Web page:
Digital Printing

 

Creating Printable PDFs

Windows

Configuring Windows™ PostScript™ Drivers

  1. Obtain and install the PostScript drivers for the model of printer you'll be using to print your document.

    Note: For instructions on how to obtain and install Xerox DocuSP printers, see http://www.teckbits.com/DT.
  2. Click on your [Start] button to open a drop-down menu.
  3. Click on Printers and Faxes to open your Printers window.
  4. Right-click on your DocuSP printer's icon to open a drop-down menu.
  5. Click on Printing Preferences… to open a Printing Preferences window.

    Note: Different printers' driver windows look different at this point.
  6. If you see a tab called Layout, click on it. Then click on the [Advanced] button. If you see a tab called Advanced, click on it. This will open a window of Advanced Document Settings.
  7. Under Document Options you will see a line called PostScript Options. Click on the "+" sign to its left. This will reveal a setting for PostScript Output Option.
  8. Change this setting from Optimize for Speed to Optimize for Portability.

    Note: This setting is crucial for successful processing of large jobs.
  9. Another option you will see in this window is TrueType Font. Change this setting from Substitute with Device Font to Download as Softfont.

    Note: If you don't do this, the type in your printed output may look different from the type you see on your screen and Tables of Contents and Indexes may be inaccurate.
  10. Click on the [OK] button to save the settings and to close the configuration window.
  11. Right-click on your DocuSP printer's icon to open a drop-down menu.
  12. Click on Set as Default so that you'll be using these printer settings to compose your document.

Create Your Document with your production printer's drivers.

  1. Process photos and graphics so that they're cropped and so they're the correct print size using your production printer's resolution (dpi). Don't make your layout application scale or crop your images.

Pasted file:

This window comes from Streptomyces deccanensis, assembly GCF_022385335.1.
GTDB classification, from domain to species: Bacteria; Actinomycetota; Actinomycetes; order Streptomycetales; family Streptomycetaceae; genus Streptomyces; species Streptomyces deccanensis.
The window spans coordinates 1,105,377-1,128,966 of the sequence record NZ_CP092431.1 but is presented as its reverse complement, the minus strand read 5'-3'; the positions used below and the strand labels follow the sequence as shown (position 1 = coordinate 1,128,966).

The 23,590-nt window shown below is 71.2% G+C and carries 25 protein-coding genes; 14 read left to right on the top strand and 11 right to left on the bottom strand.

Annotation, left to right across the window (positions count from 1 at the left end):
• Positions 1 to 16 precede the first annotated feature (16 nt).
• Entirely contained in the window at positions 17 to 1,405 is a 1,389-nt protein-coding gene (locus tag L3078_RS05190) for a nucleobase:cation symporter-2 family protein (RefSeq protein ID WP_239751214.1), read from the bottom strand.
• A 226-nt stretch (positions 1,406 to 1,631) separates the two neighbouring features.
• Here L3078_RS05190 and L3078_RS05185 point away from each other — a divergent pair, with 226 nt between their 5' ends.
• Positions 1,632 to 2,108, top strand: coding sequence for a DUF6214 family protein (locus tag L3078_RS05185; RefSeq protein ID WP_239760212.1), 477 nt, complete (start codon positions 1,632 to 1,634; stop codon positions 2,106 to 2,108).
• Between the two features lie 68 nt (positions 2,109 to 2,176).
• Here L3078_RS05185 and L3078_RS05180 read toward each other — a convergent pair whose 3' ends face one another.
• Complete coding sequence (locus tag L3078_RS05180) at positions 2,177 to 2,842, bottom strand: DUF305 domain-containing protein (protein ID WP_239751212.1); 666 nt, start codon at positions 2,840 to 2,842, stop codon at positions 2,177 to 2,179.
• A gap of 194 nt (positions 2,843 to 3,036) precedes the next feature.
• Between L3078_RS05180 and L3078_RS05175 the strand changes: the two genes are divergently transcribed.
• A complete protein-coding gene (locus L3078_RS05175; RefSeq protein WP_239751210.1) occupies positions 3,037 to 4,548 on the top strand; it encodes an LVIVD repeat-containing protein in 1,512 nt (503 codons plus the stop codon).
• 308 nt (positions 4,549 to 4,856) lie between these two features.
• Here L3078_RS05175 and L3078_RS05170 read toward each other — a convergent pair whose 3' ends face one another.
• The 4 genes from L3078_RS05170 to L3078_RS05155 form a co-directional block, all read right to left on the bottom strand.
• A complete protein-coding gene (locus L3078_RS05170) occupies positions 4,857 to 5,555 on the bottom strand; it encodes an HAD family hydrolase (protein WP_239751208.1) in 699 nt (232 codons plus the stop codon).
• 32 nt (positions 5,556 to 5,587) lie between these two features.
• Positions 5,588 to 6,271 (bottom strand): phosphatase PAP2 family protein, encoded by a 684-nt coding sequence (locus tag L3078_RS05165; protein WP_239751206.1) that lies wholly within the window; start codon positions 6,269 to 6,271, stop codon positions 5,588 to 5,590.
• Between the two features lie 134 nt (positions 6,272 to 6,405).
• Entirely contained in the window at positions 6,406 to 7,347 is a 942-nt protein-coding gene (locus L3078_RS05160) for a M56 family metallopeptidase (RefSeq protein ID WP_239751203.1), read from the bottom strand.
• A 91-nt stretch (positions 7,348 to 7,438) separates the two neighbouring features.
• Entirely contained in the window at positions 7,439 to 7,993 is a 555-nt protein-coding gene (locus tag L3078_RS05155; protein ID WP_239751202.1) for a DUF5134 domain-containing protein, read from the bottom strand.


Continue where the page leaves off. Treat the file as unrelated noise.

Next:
2. Make sure images are saved at a halftone frequency that is compatible with the  production printer to be used.

    Note: For DocuSP printers the best halftone frequency for business graphics is 106 lpi; the best halftone frequency for photos is 85 lpi.
  3. Embed or publish the graphics within the document itself. Don't link your layout document to external files.
  4. Use only black or shades of gray for your text. Do NOT use color fonts if your production printer is a grayscale printer or you will see patterns (pattern dithering) on the typeface.

    Not only that, but color information takes up a LOT of resources and it takes forever for the printer to interpret the color information that you'll never see. You're much better off creating a grayscale document. It RIPs (Raster Image Processing) in much less time, you'll have a better idea how the gray shades will look on your final production run and they'll look better.
  5. Print your document to file using the drivers you configured in section 1 of this document.
  6. Change the file extension from .prn to .ps.
  7. Open Adobe Acrobat Distiller.
  8. Click the menu bar choice, Settings… and select Edit PDF Settings from the drop-down menu.

    Note: The dialog boxes from Adobe Distiller 6.0 for Windows are identical to those of Adobe Distiller 6.0 for Macintosh.

    Select each tab and match the settings you see in the pictures below:










 

If you have any questions about why any of these settings is best, click on the [Help] button at the bottom of the window and read the descriptions for each of the choices.

  1. When you've finished making these changes, click on the [OK] button at the bottom of the window and save the settings as DocuSP.joboptions. They'll be available for you the next time you wish to create PDFs to be printed on DocuSP printers.
  2. Make sure that DocuSP is your chosen configuration, then
  3. Open Your .ps file from within Adobe Acrobat Distiller. Distiller will automatically convert your .ps file into a PDF.

Modified by Norman A. Teck
December 31, 2007